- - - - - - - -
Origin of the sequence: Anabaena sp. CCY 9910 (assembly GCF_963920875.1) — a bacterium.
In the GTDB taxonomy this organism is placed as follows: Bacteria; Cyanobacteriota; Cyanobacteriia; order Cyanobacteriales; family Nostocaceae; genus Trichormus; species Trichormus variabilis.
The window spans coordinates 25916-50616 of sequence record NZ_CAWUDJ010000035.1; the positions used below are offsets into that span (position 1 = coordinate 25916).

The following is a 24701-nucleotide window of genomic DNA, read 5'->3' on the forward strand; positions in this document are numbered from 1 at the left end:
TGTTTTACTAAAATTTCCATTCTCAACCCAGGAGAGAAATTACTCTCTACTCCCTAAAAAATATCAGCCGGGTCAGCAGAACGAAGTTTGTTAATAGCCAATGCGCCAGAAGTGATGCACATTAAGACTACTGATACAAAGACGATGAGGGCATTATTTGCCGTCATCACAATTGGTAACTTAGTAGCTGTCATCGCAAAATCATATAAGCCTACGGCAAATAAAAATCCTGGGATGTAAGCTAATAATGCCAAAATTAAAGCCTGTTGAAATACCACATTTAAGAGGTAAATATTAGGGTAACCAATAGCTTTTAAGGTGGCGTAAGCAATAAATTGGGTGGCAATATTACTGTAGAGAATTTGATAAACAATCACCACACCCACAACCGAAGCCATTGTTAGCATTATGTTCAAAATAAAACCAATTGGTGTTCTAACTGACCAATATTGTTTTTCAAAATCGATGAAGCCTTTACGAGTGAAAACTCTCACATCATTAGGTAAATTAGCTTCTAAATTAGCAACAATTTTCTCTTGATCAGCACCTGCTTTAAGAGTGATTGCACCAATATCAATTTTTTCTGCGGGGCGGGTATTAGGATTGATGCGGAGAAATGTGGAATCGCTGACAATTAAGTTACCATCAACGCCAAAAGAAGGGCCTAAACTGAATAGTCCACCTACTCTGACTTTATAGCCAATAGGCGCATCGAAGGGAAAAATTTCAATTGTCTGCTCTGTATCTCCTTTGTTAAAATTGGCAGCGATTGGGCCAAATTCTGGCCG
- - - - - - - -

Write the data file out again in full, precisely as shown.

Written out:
Origin of the sequence: Anabaena sp. CCY 9910 (assembly GCF_963920875.1) — a bacterium.
In the GTDB taxonomy this organism is placed as follows: Bacteria; Cyanobacteriota; Cyanobacteriia; order Cyanobacteriales; family Nostocaceae; genus Trichormus; species Trichormus variabilis.
The window spans coordinates 25916-50616 of sequence record NZ_CAWUDJ010000035.1; the positions used below are offsets into that span (position 1 = coordinate 25916).

The following is a 24701-nucleotide window of genomic DNA, read 5'->3' on the forward strand; positions in this document are numbered from 1 at the left end:
TGTTTTACTAAAATTTCCATTCTCAACCCAGGAGAGAAATTACTCTCTACTCCCTAAAAAATATCAGCCGGGTCAGCAGAACGAAGTTTGTTAATAGCCAATGCGCCAGAAGTGATGCACATTAAGACTACTGATACAAAGACGATGAGGGCATTATTTGCCGTCATCACAATTGGTAACTTAGTAGCTGTCATCGCAAAATCATATAAGCCTACGGCAAATAAAAATCCTGGGATGTAAGCTAATAATGCCAAAATTAAAGCCTGTTGAAATACCACATTTAAGAGGTAAATATTAGGGTAACCAATAGCTTTTAAGGTGGCGTAAGCAATAAATTGGGTGGCAATATTACTGTAGAGAATTTGATAAACAATCACCACACCCACAACCGAAGCCATTGTTAGCATTATGTTCAAAATAAAACCAATTGGTGTTCTAACTGACCAATATTGTTTTTCAAAATCGATGAAGCCTTTACGAGTGAAAACTCTCACATCATTAGGTAAATTAGCTTCTAAATTAGCAACAATTTTCTCTTGATCAGCACCTGCTTTAAGAGTGATTGCACCAATATCAATTTTTTCTGCGGGGCGGGTATTAGGATTGATGCGGAGAAATGTGGAATCGCTGACAATTAAGTTACCATCAACGCCAAAAGAAGGGCCTAAACTGAATAGTCCACCTACTCTGACTTTATAGCCAATAGGCGCATCGAAGGGAAAAATTTCAATTGTCTGCTCTGTATCTCCTTTGTTAAAATTGGCAGCGATTGGGCCAAATTCTGGCCG